Indecisive? Maybe. But I sleep well. I’m happy. My relationships are solid. I’m less anxious than I used to be. It’s all because I understand I have choices. And once you exercise your right to change your mind, no matter the situation, you might find you’re less anxious too. Obviously, the choice isn’t always ours to make. We’ll deal. That’s what adults do.
Don’t hold on to anything – beliefs, relationships, clothes (seriously) – that don’t fit who you are today. Take inventory, then, if you need to make a new choice, if you want to change your mind – do that!
Finally! We’re emerging from the Stone Age and beginning to acknowledge all the behaviors and trauma we’ve tucked away for so long. Maybe you were raised to believe seeking therapy was weak; seeing a shrink was the real “crazy”. Not today – we know better. As some of our favorite celebs disclose their very personal battles with mental illness, everyday folks are starting to address their own. Here, four really good reasons to see a therapist.
“Anxious” is your everyday mood: We all get twisted up sometimes. But when you experience uncontrollable anxiety on a regular basis, it may be time to seek help. There are a number of anxiety disorders. A licensed mental health professional can help determine if your level of anxiety is typical or something more serious, and recommend treatment options accordingly.
You’re contemplating major change: Making life-changing decisions, like moving across the country, ending a relationship, or considering a career change, can be stressful. These kinds of decisions require more than an emotional response. If you find your pros and cons list isn’t cutting it, and your mother’s advice seems self-serving, sort it all out with the help of an unbiased, licensed counselor. Not only will you have support as you make your next move, you’ll learn tools to use in the future.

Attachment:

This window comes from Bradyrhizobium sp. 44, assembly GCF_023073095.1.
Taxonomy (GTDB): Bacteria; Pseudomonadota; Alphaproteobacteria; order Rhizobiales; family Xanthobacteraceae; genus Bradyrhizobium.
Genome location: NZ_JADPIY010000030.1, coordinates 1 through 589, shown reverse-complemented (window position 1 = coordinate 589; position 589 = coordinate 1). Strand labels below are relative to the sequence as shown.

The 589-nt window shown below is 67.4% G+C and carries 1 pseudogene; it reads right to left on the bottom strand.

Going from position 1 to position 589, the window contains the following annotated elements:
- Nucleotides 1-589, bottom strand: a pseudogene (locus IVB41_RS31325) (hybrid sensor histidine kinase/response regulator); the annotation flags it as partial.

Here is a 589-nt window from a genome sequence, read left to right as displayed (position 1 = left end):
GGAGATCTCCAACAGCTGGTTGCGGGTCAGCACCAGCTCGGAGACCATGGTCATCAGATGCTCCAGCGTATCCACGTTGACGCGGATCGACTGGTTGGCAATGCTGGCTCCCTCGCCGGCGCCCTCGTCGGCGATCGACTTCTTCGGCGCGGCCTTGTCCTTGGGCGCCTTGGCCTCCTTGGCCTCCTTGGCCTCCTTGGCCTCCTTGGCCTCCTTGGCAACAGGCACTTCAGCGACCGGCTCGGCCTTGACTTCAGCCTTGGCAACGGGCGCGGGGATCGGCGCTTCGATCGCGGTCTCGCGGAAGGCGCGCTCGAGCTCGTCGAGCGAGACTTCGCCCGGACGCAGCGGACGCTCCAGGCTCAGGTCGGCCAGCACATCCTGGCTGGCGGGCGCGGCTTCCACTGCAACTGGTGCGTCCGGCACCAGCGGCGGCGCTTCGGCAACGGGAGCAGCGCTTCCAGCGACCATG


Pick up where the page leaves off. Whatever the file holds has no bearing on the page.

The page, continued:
You’re living with a chronic health condition: If you are living with a chronic health condition, like diabetes, epilepsy or HIV, the chances you’ll experience depression increase. Persistent pain, anxiety and loneliness can wreak havoc on both the body and the mind. It’s understandable why people experiencing chronic illness may avoid social situations, but talking to someone you trust, and who’s qualified and committed to supporting you through hard times, may help make life a little easier. And remember, depression can also be a chronic health condition.
When everything is going right: So, everything’s going exactly the way you’d hoped it would. You followed your heart, you made the move, you’re living your best life – yet, you can’t enjoy any of it, because you’re waiting for the whole thing to implode. Stop it! Obsessing over negative, future outcomes, especially WHEN THINGS ARE GOING WELL, is unhealthy. If you struggle with daily negative thoughts, and you can’t seem to shake these sad scenarios, enlist the help of a therapist who can provide you with some tools to use when negative thoughts threaten to steal your joy.
Listen, seeking help in an effort to live a happy, full life, isn’t weak. It actually takes a really strong person to admit life can be hard, and sometimes, having a little help while navigating through the tough stuff would be nice. If you struggle with anxiety, if you’re sad more than you’re happy, today could be the day you do something about that. Contact your healthcare provider, or try Talkspace, an online approach to traditional therapy, and start living your best life!